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The steep drop by Fossen cliff has been the biggest challenge for those who wished to make a road over Kvamskogen through the years. Leave the car by the monument on the old road and take a walk down to the bend by the waterfall that Bergen-folk call "The bridal veil". Why is there a waterfall just here?
Much of the sand and gravel that the town of Etne is built on was laid down at the end of the Ice Age and is evidence of melting glaciers and roaring meltwater rivers. The uncompacted material in the big terraces leave their unmistakeable mark on the wide elongated valleys.
During the latter half of the 1900s the big natural river deltas on Westland disappeared. Until the 1980s there was still a small, but significant remnant of the original river delta from the Etneelva river, but today most of this, too, is industrial land.
In Skånevik there are marks left from the ice edge that advanced during the thousand-year cold spell (Younger Dryas) that marked the end of the Ice Age roughly 11 500 years ago. The glacier first proceeded out into Åkra Fjordand and around Vannes and thereafter sent an arm in toward Skånevik. Here, the glacier lay down an end moraine up against the mountainside.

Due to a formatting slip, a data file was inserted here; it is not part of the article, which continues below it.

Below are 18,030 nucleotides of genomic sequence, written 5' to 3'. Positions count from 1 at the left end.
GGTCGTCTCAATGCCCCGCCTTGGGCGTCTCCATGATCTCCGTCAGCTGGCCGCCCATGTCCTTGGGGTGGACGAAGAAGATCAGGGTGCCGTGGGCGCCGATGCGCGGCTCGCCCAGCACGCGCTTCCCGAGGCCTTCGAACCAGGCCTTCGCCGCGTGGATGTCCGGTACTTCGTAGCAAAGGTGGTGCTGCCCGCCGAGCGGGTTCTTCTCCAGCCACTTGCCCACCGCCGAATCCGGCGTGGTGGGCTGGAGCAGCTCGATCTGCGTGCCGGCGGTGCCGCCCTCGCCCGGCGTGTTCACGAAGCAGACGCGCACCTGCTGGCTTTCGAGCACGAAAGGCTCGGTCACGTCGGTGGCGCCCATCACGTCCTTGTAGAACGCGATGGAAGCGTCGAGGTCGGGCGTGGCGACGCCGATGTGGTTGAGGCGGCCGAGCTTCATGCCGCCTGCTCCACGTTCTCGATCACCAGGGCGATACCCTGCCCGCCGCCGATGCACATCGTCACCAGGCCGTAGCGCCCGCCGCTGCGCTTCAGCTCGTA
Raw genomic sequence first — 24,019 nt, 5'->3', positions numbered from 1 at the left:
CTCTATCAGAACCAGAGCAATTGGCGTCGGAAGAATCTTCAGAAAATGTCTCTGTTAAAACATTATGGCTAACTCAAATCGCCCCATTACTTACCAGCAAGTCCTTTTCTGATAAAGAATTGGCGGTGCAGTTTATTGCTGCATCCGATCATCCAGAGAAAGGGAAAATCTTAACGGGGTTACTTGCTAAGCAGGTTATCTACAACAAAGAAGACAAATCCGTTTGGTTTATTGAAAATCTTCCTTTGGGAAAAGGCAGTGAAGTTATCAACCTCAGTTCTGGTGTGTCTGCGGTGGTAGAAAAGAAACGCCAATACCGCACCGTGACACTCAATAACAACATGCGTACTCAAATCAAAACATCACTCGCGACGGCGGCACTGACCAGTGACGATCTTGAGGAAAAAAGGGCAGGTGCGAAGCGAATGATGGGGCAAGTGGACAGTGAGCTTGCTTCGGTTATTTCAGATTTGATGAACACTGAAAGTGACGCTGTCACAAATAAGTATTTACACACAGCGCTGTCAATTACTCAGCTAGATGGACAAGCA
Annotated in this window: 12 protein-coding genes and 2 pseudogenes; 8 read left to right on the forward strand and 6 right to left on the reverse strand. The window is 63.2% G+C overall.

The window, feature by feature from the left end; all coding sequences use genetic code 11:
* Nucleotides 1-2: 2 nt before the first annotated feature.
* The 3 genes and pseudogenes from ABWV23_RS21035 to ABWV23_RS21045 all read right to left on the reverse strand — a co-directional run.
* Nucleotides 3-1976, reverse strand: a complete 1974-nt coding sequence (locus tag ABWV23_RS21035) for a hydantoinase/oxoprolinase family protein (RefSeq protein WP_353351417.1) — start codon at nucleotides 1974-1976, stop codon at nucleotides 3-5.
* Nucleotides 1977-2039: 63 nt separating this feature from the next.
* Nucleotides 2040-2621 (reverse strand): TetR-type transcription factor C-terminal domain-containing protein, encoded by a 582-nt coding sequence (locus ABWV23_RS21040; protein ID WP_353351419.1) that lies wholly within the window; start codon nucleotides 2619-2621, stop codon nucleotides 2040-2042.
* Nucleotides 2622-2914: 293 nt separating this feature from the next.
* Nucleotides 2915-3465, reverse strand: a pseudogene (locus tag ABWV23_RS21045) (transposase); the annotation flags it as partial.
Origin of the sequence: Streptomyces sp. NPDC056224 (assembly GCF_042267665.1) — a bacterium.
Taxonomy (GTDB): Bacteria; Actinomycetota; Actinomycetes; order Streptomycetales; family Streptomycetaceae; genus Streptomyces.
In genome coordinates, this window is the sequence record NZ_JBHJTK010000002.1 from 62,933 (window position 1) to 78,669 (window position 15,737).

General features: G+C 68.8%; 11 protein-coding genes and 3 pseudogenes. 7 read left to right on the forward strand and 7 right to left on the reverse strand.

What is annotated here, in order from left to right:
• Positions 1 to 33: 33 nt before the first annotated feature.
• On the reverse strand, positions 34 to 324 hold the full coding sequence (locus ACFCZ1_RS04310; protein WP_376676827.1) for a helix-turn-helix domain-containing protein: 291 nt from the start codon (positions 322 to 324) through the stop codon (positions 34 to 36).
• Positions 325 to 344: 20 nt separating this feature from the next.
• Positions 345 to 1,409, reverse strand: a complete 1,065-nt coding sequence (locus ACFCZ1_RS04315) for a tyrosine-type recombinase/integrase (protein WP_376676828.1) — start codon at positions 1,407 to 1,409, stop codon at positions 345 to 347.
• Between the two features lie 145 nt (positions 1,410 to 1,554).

On Sunday the 29th of January, 1989, at 17:38 o'clock, Etna shook. The earthquake, with its epicentre ca. 9 kilometres south of Etne centre, had a strength of 4.2 on the Richters scale. This could be felt over large parts of West Land, especially in the areas around Åkra, Etne, Hardanger Fjord and Sauda Fjord. The earthquake was the largest that has ever been measured in Hordaland.
The permanently-protected Mosneselva River, with its meltwater from Folgefonna, runs out into Åkra Fjord by the roadless and uninhabited Mosnes. Those who once lived here were forced to surrender to the ravages of Nature. In the autumn of 1962 there was a flood so great that the people were driven from their farms.